The words ‘I love you’ sit blinking on an otherwise blank screen while everyone else is asleep. It is the only way Kathryn can communicate, and by extension, it is the only way she can live.
Eat Your Catfish is a stunning but painful look at Kathryn, two years after a life-changing ALS diagnosis and a couple of months away from her daughter’s wedding.
ALS is a rare neurological disease which affects voluntary muscle movement and can leave a person unable to do anything for themselves but think.
But this is not a documentary about ALS. Instead, it is a raw family portrait of terminal illness, a crumbling marriage, and a woman fighting for autonomy over her voice and body.
The direction of Eat Your Catfish
Filmed from a camera at the top of her wheelchair, we never see Kathryn in the late stages of her illness. Instead, we get to know her through pictures from her younger days and her own narration using a speech-generation device.
This is where Eat Your Catfish departs from your average documentary about disability and terminal Illness.
Although the idea for the project came from Kathryn’s son, Noah Amir Arjomand, the voice of the story is all Kathryns.
We are locked into Kathryn’s experience by never moving on from the perspective behind her. Just like how she cannot leave her New York Apartment when tensions run high, and it feels like the cameras should be turned away, we cannot leave.
Despite this being Kathryn’s story, we are given unbiased access to her. She is a complex woman who is kind and cruel in equal parts. The documentary manages to sympathise with her while also fully showing the strains that her demanding condition put on her family.
At no point does this feel like a tired stereotype of disability. There are no images of silent saints, doting husbands, or selfless children. They are allowed to be flawed humans, trying to do the right thing for the one they love, but often failing through no fault of their own.
The relationship between Kathryn and her Husband, Said, is particularly notable. There is a breakdown of communication that goes beyond Kathryn’s condition as they struggle to make sense of each other.
Kathryn even contemplates divorcing Said but decides against it out of logical thought, rather than any residual tender feelings.
Kathryn’s son, and one of the film’s directors Noah, also features heavily in the project. His frustration with his mother’s illness, his father’s misunderstanding and the breakdown of their marriage is felt almost through the screen.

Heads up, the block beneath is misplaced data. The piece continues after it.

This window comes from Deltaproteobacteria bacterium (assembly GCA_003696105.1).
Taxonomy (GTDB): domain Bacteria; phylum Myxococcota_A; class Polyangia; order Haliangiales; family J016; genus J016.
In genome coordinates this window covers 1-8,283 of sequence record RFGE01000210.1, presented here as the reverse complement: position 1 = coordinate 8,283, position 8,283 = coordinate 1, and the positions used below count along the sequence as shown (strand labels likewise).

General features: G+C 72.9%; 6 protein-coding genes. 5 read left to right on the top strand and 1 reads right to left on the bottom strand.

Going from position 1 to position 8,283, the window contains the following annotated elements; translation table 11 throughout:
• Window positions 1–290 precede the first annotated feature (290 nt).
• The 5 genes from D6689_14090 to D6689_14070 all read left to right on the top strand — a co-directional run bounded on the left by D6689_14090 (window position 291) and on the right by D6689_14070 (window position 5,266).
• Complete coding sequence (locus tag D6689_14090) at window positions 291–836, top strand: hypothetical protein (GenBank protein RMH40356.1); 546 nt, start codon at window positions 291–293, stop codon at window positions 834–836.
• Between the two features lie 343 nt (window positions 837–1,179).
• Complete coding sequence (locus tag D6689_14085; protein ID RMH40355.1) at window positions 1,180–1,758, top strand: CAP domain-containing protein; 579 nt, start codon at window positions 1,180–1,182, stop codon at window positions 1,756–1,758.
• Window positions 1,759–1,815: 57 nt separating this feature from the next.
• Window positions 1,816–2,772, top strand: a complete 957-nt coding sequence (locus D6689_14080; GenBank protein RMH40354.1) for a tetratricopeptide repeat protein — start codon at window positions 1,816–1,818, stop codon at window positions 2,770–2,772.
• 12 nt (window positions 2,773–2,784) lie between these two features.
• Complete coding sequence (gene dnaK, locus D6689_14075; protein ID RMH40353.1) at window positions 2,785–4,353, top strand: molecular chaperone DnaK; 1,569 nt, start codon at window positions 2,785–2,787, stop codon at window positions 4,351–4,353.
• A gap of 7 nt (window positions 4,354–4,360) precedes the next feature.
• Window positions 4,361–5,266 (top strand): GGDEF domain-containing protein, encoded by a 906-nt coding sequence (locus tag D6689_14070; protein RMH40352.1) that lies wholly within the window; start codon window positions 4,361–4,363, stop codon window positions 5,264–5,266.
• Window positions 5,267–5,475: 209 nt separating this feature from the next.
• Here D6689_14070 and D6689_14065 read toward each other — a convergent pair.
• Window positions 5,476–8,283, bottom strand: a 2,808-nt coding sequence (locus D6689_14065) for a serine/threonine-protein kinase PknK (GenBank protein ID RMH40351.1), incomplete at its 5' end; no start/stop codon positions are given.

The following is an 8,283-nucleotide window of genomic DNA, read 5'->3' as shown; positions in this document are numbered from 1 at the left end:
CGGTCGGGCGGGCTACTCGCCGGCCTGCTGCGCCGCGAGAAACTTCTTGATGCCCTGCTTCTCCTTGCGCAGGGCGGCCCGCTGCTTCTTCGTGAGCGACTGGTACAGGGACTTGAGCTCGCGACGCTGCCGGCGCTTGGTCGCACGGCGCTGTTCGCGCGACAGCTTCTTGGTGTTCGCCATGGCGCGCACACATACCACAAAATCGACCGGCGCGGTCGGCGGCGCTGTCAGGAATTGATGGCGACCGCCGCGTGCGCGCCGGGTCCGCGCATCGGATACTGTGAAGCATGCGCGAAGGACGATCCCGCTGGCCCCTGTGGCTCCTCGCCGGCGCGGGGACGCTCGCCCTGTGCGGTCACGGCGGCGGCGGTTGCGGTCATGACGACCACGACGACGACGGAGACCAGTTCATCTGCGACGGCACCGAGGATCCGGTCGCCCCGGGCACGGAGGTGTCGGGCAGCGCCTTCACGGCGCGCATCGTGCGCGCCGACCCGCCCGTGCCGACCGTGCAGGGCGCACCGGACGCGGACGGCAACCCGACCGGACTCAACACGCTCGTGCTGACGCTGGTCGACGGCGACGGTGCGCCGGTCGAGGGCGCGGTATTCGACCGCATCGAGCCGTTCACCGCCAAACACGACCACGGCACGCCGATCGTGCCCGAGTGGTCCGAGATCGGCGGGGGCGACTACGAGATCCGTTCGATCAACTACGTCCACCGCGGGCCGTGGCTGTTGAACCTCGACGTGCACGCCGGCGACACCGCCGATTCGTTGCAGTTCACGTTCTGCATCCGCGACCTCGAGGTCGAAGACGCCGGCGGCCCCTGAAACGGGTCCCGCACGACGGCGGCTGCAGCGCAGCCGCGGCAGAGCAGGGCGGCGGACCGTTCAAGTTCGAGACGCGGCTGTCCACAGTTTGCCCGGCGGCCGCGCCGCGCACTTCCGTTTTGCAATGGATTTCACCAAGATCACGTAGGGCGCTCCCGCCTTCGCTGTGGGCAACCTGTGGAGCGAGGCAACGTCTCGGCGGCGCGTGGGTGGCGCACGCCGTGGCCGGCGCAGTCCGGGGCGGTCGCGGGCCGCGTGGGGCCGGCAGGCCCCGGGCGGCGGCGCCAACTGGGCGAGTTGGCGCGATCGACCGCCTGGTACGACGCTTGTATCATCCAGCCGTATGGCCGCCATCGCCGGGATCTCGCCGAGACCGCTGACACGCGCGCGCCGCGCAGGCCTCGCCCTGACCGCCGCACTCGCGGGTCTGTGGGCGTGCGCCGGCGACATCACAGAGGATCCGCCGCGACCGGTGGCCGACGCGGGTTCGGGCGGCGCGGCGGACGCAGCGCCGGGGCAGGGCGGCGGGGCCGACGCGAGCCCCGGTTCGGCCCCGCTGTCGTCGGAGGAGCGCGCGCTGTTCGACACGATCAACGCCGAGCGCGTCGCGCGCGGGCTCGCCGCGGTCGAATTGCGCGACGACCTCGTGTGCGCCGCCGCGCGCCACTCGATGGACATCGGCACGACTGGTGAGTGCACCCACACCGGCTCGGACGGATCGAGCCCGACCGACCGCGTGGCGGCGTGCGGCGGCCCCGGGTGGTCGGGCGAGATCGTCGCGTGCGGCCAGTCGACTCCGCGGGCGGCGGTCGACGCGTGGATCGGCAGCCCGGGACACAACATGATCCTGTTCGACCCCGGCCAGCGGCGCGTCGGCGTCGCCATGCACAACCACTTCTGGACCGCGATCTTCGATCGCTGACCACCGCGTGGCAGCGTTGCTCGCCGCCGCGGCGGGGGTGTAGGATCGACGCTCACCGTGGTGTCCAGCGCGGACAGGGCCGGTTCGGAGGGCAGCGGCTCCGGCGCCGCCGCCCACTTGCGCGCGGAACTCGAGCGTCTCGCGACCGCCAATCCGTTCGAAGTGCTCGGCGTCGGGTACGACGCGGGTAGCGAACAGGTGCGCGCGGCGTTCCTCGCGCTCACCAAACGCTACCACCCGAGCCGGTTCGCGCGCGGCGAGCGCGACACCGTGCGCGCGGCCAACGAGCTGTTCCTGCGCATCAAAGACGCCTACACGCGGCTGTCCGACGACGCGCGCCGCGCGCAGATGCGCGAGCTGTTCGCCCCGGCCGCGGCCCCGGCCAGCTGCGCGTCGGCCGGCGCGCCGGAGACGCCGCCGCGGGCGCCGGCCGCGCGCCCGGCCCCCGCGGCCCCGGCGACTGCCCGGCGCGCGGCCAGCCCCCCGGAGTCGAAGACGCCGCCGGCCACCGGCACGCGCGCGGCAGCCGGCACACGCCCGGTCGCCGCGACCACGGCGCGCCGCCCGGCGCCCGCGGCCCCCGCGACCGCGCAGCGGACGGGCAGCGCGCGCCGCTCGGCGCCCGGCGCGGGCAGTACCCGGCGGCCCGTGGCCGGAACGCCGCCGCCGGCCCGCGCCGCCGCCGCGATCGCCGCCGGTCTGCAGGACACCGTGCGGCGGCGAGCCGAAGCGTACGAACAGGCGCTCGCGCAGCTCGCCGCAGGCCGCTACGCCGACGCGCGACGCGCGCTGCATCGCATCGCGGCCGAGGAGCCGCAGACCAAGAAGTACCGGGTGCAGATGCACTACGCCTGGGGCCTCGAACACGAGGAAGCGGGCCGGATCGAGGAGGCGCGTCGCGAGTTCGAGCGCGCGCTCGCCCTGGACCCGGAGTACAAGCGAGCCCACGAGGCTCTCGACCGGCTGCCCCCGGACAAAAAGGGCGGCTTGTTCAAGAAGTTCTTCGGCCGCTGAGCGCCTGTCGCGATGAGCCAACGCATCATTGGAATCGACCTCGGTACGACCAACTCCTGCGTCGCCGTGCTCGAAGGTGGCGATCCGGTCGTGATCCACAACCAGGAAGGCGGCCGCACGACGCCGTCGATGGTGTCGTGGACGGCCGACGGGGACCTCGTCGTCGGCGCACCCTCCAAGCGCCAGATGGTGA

Anyone with older caregivers will recognise the frustration of having to parent your own parent as they slowly decline into a second childhood. For Noah, it feels like even more of a struggle as the one person he wants to talk to about it can only do so with a screen and a three-minute delay.
Capturing this frustration is no easy task for the three directors, Adam Isenberg, Noah Amir Arjomand, and Senem Tuzen. But they balance it with a gentleness that delivers as close to an honest depiction as you can get.
Aside from the completely exposing nature of the documentary, Eat Your Catfish is also a fight to give Kathryn her voice and her autonomy.
Her instructions for how to manipulate her body into the dress she picked out for her daughter’s wedding are blissfully ignored. Instead, the care workers do it the way that is easiest for them, not the way she feels most comfortable.
It is harrowing to witness Kathryn repeat over and over that it is “MY dress and MY body” in the only robotic voice she has access to. Nobody seems to grasp that the only way that Kathryn has any control in her life, is if she demands it.
This is the perfect example of how disabled people are often spoken for when it comes to their own care. It makes it even more poignant that we see the world from the top of Kathryn’s chair- she is a human being, not her illness.
Despite all the harshness of this documentary, there are snippets of lightness. Family members clustered around her on her daughter’s wedding day and delicate placings of hair behind her ears all show the tender moments that happen no matter what your situation is.
Countless times, Kathryn tries to guess what her future audience will feel while watching her life. Will they feel pity? Disgust? Fear? She wonders whether people will understand her choice to live whenever so much of life is out of reach for her.
But, she argues:
“Love makes life utterly compelling”.
Eat Your Catfish is a revealing story about living with a debilitating illness. It leaves no stone unturned when it comes to caring for a disabled person, and yet it is uncompromising when it comes to the voice of disabled people.
Featured Image Credit: Deckert Distribution